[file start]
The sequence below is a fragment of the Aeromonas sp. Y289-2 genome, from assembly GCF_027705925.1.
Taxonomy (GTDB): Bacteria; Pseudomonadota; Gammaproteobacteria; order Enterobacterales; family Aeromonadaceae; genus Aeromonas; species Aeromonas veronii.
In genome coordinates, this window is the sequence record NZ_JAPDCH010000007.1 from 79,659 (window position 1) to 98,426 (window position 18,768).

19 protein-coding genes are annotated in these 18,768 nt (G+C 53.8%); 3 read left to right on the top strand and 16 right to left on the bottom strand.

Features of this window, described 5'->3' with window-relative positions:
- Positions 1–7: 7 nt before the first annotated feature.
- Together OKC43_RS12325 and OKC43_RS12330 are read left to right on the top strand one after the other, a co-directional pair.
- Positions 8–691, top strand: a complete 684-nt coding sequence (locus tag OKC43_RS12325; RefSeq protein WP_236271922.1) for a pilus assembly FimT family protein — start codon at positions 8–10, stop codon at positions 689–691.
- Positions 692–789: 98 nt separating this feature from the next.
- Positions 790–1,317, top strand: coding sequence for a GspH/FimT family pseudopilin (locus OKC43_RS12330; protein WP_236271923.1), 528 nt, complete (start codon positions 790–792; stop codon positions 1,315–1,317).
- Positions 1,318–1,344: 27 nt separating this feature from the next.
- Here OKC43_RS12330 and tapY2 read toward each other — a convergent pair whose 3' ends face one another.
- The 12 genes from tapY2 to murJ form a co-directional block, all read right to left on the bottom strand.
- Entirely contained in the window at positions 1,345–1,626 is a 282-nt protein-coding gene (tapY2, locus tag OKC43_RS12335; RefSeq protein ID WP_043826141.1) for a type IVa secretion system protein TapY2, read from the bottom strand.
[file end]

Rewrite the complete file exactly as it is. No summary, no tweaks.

The sequence below is a fragment of the Aeromonas sp. Y289-2 genome, from assembly GCF_027705925.1.
Taxonomy (GTDB): Bacteria; Pseudomonadota; Gammaproteobacteria; order Enterobacterales; family Aeromonadaceae; genus Aeromonas; species Aeromonas veronii.
In genome coordinates, this window is the sequence record NZ_JAPDCH010000007.1 from 79,659 (window position 1) to 98,426 (window position 18,768).

19 protein-coding genes are annotated in these 18,768 nt (G+C 53.8%); 3 read left to right on the top strand and 16 right to left on the bottom strand.

Features of this window, described 5'->3' with window-relative positions:
- Positions 1–7: 7 nt before the first annotated feature.
- Together OKC43_RS12325 and OKC43_RS12330 are read left to right on the top strand one after the other, a co-directional pair.
- Positions 8–691, top strand: a complete 684-nt coding sequence (locus tag OKC43_RS12325; RefSeq protein WP_236271922.1) for a pilus assembly FimT family protein — start codon at positions 8–10, stop codon at positions 689–691.
- Positions 692–789: 98 nt separating this feature from the next.
- Positions 790–1,317, top strand: coding sequence for a GspH/FimT family pseudopilin (locus OKC43_RS12330; protein WP_236271923.1), 528 nt, complete (start codon positions 790–792; stop codon positions 1,315–1,317).
- Positions 1,318–1,344: 27 nt separating this feature from the next.
- Here OKC43_RS12330 and tapY2 read toward each other — a convergent pair whose 3' ends face one another.
- The 12 genes from tapY2 to murJ form a co-directional block, all read right to left on the bottom strand.
- Entirely contained in the window at positions 1,345–1,626 is a 282-nt protein-coding gene (tapY2, locus tag OKC43_RS12335; RefSeq protein ID WP_043826141.1) for a type IVa secretion system protein TapY2, read from the bottom strand.